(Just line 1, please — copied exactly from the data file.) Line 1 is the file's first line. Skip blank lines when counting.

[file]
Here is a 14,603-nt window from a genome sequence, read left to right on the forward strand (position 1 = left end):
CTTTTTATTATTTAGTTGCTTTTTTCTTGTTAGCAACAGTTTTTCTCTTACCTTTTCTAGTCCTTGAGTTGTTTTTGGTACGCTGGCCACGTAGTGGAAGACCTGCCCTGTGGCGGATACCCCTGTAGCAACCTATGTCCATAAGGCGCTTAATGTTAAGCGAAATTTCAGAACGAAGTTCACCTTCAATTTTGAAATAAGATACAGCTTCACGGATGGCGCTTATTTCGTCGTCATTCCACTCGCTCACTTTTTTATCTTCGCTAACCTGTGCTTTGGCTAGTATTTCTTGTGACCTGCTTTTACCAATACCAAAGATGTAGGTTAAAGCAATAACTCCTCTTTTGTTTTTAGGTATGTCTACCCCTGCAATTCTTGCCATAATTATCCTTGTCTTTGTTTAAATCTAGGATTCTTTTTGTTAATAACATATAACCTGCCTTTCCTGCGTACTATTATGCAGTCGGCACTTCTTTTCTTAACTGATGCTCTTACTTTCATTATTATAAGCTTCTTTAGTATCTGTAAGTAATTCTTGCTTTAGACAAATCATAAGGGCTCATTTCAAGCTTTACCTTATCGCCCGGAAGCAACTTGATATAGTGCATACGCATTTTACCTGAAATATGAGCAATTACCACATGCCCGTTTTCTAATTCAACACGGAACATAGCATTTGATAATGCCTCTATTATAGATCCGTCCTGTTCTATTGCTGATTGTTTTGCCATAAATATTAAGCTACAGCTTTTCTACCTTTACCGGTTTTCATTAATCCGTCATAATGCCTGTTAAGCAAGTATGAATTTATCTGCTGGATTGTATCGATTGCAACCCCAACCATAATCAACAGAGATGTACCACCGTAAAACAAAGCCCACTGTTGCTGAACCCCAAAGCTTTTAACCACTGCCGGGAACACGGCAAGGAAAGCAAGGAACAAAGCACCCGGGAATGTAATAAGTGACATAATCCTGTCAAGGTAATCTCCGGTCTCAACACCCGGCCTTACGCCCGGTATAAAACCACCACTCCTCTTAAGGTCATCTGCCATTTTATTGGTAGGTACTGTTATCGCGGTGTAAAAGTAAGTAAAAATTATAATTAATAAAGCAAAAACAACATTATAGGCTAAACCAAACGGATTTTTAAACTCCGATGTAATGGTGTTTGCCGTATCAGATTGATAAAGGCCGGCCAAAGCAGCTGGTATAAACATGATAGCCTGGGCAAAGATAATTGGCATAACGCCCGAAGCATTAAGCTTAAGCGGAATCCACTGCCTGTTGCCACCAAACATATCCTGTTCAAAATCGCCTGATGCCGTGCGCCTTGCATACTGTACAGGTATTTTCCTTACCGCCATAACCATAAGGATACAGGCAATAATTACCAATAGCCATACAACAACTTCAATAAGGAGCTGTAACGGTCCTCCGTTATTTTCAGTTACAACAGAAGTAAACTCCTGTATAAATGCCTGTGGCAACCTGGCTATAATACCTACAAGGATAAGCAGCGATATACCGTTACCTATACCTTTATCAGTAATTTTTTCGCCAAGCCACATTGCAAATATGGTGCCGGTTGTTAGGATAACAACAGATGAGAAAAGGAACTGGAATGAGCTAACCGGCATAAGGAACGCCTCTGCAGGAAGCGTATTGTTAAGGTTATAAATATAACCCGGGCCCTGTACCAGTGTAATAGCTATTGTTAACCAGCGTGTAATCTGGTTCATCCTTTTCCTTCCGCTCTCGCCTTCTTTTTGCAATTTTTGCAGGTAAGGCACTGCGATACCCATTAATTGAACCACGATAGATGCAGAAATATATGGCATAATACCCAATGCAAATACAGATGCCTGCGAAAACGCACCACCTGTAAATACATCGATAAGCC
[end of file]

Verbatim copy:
Here is a 14,603-nt window from a genome sequence, read left to right on the forward strand (position 1 = left end):